Were there collieries or indeed chainmakers in the area, which could have drawn them there because of the industrial revolution?
Later in the 1800s I know both families were very involved in the Methodist movement in the Black Country on a lay basis and wonder if there may be some religious or other reason why they married in The Quinton.
Any info or suggestions would be most gratefully received
Pam ThomasEd's comment-Can anyone help? Jackie Hill has already sorted a few problems but please let me know if anyone else can help
I am a 49 year old, single mother living in Nashville Tennessee. My mother was raised in Quinton, England. She was a war bride and moved to NYC in the 1940's although she returned home for a short time in 1950 for my brother's birth. She has visited a few times throughout the years most recently in the late 80's due to her mother's passing but not nearly enough. Mom will be 80 on her next birthday in May 2005. She has always been and still is quite the English beauty. She pretty much raised her 6 brothers and sisters from an early age, and was forced to leave formal education before her 11 plus. Despite that, later in life she became quite the business woman and held a very prestigious job until her retirement in her 70's. She's been quite a hard act to follow.
Most of her family has passed on but she does have a brother, sister-in-law and nephew, still living there. She lived in Max Road and her name maiden name was Fenton. I know, because I spent my 16th summer at Gran's house in Max Road getting fat on fish & chips and faggots!! All my life I have heard tales of her early life there. Some were funny, some sorrowful due to the war but all were always heartfelt. If I am not mistaken I believe my grandparents ran a pub for awhile on Harborne Road during the World War Two years.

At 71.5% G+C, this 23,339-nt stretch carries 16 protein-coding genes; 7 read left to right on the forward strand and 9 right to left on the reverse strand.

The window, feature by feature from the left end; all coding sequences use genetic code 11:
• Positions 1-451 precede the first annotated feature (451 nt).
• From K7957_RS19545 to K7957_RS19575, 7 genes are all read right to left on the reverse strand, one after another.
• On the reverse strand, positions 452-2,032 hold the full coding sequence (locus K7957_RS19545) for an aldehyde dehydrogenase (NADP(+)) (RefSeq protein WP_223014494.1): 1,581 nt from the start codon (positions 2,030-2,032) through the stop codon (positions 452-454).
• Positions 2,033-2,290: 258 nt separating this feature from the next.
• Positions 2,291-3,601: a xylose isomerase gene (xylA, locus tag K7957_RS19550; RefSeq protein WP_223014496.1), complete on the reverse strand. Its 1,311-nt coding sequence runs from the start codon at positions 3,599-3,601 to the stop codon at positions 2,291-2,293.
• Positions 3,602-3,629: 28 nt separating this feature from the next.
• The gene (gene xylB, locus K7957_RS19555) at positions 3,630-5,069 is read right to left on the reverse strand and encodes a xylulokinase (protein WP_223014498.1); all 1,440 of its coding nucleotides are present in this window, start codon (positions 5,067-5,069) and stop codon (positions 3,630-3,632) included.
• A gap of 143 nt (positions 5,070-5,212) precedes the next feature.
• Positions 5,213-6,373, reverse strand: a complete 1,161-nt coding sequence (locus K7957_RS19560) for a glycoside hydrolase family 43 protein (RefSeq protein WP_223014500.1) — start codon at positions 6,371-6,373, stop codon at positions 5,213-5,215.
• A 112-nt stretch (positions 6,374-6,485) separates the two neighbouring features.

I am interested in buying this book for my mom. Is it too late for Christmas? Please tell me how to proceed. Also what does your club include? Mom does not have a computer so I am not sure the email would be a good choice for her. I will be visiting her for the holidays and can't wait to share your website with her. BTW your town has a namesake, my son, her grandson Quinton Tyler Jasko born in Nashville Tennessee April 21st 1996 . Looking forward to hearing from you soon.
Michelle S. JaskoEd's comment-I have sent a book to Michelle, let's hope the memories come flooding back from Nashville Tennessee
I am searching for the proverbial needle in a haystack, and I wonder if any of your members might be able to help me.
I have some love letters in my possession; they are addressed to Polly Bolus at Tettenhall, from Alfred. The only clue I have to Alfred's identity is that a letter dated 17 Dec 1886 bears the address 43 Bissel Street, Birmingham. I have looked at the census returns for 1881 and 1891 but to no avail. The dwellings seem to have an unusual numbering system, possibly tenements, and I could find no Alfred anywhere near number 43.
I would be so grateful if any of your members could suggest how I might establish his surname or if they have access to rate books or electoral roll information could try looking him up for me.
I have contacted the record office, and Birmingham Library but his name still eludes me.
Elizabeth ManterfieldEd's comment-Can anyone help?
I am the new editor of an Australian country decorating magazine entitled Australian Country Collections. I am currently working on an article about the bathroom and laundry in an historical cottage in Mitcham SA. The bathroom is very luxurious and the laundry just the opposite looking just as it would have done a hundred years ago. I was searching the internet for a suitable quote to explain the drudgery of wash day to our younger readers when I happened upon Charlotte Tate's wonderful recollection of wash days past. I would like to obtain permission to use the following paragraph as a quote in my article if you would be so kind. "Monday was always washing day and what an awesome task it used to be. When I was a child I used to begin dreading it on Sunday, hating the steam-filled kitchen, the wet quarry floors and the thudding of the maiding tub". I would acknowledge the source in my article as In her recollections for The Quinton Oracle, the newsletter of the Quinton Local History Society. Interestingly the owner of the cottage I am featuring is a very active member of the Mitcham SA, Historical Society. Your permission to reproduce this quote and your earliest reply would be very much appreciated.
Editor, Australian Country Collections
Managing Editor, Quilters Companion
Ed's Comment - It is really quite rewarding to receive requests like the above